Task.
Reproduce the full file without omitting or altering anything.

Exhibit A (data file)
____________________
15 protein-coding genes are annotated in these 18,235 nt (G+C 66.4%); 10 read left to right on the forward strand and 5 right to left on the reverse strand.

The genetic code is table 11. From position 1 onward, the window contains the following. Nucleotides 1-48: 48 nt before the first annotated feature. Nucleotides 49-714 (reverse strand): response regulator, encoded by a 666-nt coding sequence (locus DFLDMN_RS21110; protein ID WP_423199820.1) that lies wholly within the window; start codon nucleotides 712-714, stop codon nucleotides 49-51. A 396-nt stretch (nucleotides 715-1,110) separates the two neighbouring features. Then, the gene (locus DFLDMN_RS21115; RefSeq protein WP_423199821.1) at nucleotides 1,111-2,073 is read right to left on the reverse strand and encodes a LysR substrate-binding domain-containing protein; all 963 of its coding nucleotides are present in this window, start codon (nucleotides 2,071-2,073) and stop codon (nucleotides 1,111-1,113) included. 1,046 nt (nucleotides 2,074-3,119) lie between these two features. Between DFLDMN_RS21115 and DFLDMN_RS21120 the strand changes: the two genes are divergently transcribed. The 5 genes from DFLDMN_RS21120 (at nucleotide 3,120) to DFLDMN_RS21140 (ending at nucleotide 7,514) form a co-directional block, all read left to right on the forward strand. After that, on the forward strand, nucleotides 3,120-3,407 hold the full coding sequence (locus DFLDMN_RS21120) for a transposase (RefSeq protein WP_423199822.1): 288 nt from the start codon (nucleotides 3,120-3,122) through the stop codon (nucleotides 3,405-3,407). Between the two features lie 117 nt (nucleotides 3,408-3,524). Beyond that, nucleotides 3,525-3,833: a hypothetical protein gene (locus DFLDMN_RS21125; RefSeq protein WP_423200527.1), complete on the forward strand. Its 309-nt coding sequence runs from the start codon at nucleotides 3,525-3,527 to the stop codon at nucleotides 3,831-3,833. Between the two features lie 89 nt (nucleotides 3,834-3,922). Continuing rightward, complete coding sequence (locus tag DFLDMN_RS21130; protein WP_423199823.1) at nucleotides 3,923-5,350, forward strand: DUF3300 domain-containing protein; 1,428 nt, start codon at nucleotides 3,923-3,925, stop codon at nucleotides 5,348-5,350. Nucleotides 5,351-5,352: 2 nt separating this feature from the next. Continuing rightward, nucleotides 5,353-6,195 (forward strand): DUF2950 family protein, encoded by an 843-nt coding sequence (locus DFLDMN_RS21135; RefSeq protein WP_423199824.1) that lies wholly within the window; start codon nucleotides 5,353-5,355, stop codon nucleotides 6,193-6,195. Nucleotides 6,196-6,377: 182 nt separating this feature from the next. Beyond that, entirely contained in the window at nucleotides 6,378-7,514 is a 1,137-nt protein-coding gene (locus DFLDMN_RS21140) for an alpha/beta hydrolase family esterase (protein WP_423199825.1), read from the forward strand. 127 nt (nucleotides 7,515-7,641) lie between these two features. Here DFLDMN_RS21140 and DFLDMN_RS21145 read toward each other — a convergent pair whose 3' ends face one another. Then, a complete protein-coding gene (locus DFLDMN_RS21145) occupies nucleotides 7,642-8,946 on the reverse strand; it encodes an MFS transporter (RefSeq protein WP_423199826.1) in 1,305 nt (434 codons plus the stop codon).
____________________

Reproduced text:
15 protein-coding genes are annotated in these 18,235 nt (G+C 66.4%); 10 read left to right on the forward strand and 5 right to left on the reverse strand.

The genetic code is table 11. From position 1 onward, the window contains the following. Nucleotides 1-48: 48 nt before the first annotated feature. Nucleotides 49-714 (reverse strand): response regulator, encoded by a 666-nt coding sequence (locus DFLDMN_RS21110; protein ID WP_423199820.1) that lies wholly within the window; start codon nucleotides 712-714, stop codon nucleotides 49-51. A 396-nt stretch (nucleotides 715-1,110) separates the two neighbouring features. Then, the gene (locus DFLDMN_RS21115; RefSeq protein WP_423199821.1) at nucleotides 1,111-2,073 is read right to left on the reverse strand and encodes a LysR substrate-binding domain-containing protein; all 963 of its coding nucleotides are present in this window, start codon (nucleotides 2,071-2,073) and stop codon (nucleotides 1,111-1,113) included. 1,046 nt (nucleotides 2,074-3,119) lie between these two features. Between DFLDMN_RS21115 and DFLDMN_RS21120 the strand changes: the two genes are divergently transcribed. The 5 genes from DFLDMN_RS21120 (at nucleotide 3,120) to DFLDMN_RS21140 (ending at nucleotide 7,514) form a co-directional block, all read left to right on the forward strand. After that, on the forward strand, nucleotides 3,120-3,407 hold the full coding sequence (locus DFLDMN_RS21120) for a transposase (RefSeq protein WP_423199822.1): 288 nt from the start codon (nucleotides 3,120-3,122) through the stop codon (nucleotides 3,405-3,407). Between the two features lie 117 nt (nucleotides 3,408-3,524). Beyond that, nucleotides 3,525-3,833: a hypothetical protein gene (locus DFLDMN_RS21125; RefSeq protein WP_423200527.1), complete on the forward strand. Its 309-nt coding sequence runs from the start codon at nucleotides 3,525-3,527 to the stop codon at nucleotides 3,831-3,833. Between the two features lie 89 nt (nucleotides 3,834-3,922). Continuing rightward, complete coding sequence (locus tag DFLDMN_RS21130; protein WP_423199823.1) at nucleotides 3,923-5,350, forward strand: DUF3300 domain-containing protein; 1,428 nt, start codon at nucleotides 3,923-3,925, stop codon at nucleotides 5,348-5,350. Nucleotides 5,351-5,352: 2 nt separating this feature from the next. Continuing rightward, nucleotides 5,353-6,195 (forward strand): DUF2950 family protein, encoded by an 843-nt coding sequence (locus DFLDMN_RS21135; RefSeq protein WP_423199824.1) that lies wholly within the window; start codon nucleotides 5,353-5,355, stop codon nucleotides 6,193-6,195. Nucleotides 6,196-6,377: 182 nt separating this feature from the next. Beyond that, entirely contained in the window at nucleotides 6,378-7,514 is a 1,137-nt protein-coding gene (locus DFLDMN_RS21140) for an alpha/beta hydrolase family esterase (protein WP_423199825.1), read from the forward strand. 127 nt (nucleotides 7,515-7,641) lie between these two features. Here DFLDMN_RS21140 and DFLDMN_RS21145 read toward each other — a convergent pair whose 3' ends face one another. Then, a complete protein-coding gene (locus DFLDMN_RS21145) occupies nucleotides 7,642-8,946 on the reverse strand; it encodes an MFS transporter (RefSeq protein WP_423199826.1) in 1,305 nt (434 codons plus the stop codon).